Ships in the field by Suzanne Gervay

cover image

Ill. by Anna Pignataro. Ford St Publishing, 2011. ISBN 978192665233.
(Ages: 6+) Picture book. Migration. The girl hugs her toy dog, Brownie, as her father twirls them around after coming home from work. Mum watches on rather sadly, but significantly and unusually kisses the little girl on the top of her head. Both parents have come from another country, one destroyed by war, a memory which still haunts the mother. Each parent works at a manual job even though they had better professions in their old country. The little girl longs for a dog. Quietly, the author ties in subtle clues showing what this family has lost in coming to Australia, and when going on a picnic, reveals some of the small slights they endure in settling into a new place, exemplified by the title, the meaning of which becomes clear in the last few pages. A subtle story, overlaid with beautiful water colour images of Australia after World War 2, the small girl and her family stand for the many hundreds of thousands of refugees, displaced people, migrants and asylum seekers who came to our shores at that terrible time in world history. The gentleness of the water colour images belie the nature of war which displaced this family, but closer inspection of these pages reveals the horror and destruction which occurred.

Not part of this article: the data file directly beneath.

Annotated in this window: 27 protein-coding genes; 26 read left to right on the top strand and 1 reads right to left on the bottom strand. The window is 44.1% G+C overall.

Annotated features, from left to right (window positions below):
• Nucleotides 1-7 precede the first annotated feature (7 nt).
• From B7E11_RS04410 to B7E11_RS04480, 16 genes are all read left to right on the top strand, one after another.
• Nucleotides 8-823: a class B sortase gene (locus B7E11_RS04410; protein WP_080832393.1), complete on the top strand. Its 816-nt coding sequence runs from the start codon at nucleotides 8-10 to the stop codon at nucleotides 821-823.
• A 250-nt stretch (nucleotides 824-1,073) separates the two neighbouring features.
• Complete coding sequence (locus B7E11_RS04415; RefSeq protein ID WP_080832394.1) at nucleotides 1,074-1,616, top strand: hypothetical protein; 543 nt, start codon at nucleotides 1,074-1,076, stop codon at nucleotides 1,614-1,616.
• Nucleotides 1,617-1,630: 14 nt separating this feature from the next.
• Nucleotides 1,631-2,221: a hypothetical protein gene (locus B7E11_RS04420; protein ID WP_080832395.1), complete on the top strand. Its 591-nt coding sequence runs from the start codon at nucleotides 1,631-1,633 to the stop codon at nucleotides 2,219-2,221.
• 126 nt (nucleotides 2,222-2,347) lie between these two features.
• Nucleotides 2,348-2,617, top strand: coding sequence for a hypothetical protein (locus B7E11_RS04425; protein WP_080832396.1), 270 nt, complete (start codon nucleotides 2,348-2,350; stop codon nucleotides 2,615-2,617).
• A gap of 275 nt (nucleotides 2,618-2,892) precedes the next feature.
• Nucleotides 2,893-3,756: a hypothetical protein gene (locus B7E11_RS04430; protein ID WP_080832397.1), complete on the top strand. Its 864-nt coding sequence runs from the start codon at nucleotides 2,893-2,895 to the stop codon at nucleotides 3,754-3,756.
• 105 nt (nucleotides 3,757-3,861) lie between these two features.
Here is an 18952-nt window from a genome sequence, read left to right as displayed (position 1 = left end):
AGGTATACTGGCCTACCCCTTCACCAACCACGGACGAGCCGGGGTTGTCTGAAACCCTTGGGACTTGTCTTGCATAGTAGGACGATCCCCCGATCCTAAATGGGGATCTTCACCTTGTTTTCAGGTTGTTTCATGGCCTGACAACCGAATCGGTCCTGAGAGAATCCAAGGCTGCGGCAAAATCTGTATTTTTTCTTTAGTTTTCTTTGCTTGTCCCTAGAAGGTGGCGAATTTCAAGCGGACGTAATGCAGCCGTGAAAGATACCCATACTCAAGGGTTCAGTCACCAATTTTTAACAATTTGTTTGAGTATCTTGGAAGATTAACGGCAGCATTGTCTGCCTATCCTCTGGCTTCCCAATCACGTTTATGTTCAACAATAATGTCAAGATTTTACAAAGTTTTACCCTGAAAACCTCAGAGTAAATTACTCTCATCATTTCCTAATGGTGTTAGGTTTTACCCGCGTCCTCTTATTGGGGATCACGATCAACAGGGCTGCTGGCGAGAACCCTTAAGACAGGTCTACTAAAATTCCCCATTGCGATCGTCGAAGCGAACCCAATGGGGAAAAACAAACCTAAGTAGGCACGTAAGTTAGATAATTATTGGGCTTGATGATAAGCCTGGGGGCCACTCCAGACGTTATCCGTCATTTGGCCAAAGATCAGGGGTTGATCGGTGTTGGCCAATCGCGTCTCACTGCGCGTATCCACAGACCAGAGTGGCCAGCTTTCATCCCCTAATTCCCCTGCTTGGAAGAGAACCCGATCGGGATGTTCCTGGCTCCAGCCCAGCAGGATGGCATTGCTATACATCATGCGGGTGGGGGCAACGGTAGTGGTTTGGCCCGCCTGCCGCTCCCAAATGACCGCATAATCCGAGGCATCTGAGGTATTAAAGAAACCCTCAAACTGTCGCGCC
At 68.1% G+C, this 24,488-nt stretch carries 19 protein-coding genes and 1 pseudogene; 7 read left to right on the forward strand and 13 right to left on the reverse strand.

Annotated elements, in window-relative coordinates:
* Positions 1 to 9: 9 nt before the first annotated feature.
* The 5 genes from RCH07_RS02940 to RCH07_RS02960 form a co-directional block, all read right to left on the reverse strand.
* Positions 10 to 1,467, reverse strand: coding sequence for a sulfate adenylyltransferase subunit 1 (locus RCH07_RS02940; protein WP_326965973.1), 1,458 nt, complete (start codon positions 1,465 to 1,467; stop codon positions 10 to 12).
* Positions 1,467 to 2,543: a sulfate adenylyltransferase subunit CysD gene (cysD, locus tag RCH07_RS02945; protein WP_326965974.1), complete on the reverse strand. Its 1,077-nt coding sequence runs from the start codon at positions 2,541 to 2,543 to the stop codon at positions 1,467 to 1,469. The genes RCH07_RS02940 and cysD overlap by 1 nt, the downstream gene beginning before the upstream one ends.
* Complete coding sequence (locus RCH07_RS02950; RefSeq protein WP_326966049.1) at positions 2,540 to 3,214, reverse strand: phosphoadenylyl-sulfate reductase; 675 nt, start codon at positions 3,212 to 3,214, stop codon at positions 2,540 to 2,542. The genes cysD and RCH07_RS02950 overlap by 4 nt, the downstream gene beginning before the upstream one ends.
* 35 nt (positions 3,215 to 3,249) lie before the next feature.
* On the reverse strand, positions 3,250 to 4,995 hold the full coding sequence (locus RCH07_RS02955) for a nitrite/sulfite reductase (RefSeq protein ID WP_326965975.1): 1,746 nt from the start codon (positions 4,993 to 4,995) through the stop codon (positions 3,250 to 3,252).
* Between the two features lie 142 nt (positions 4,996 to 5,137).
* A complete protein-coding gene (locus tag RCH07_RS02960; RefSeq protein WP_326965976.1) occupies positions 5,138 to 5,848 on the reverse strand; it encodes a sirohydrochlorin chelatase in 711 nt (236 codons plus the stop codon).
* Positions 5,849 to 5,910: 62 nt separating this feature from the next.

A reminder from the author and illustrator of the nature of Australia's population, Gervay and Pignataro are both children of people who found a safe haven in Australia. This book is a complimentary addition to the library and classroom where books such as The littlest refugee (Ahn Do) and Ziba came on a boat (Liz Lofthouse) are available. With Ships in the field talking about post World War 2, The littlest refugee evoking memories of the boat people after the end of the Vietnam War and Ziba came on a boat revealing what it is like now for people searching for asylum in Australia, any reader will gain further understanding and sympathy for the refugee's flight.
Fran Knight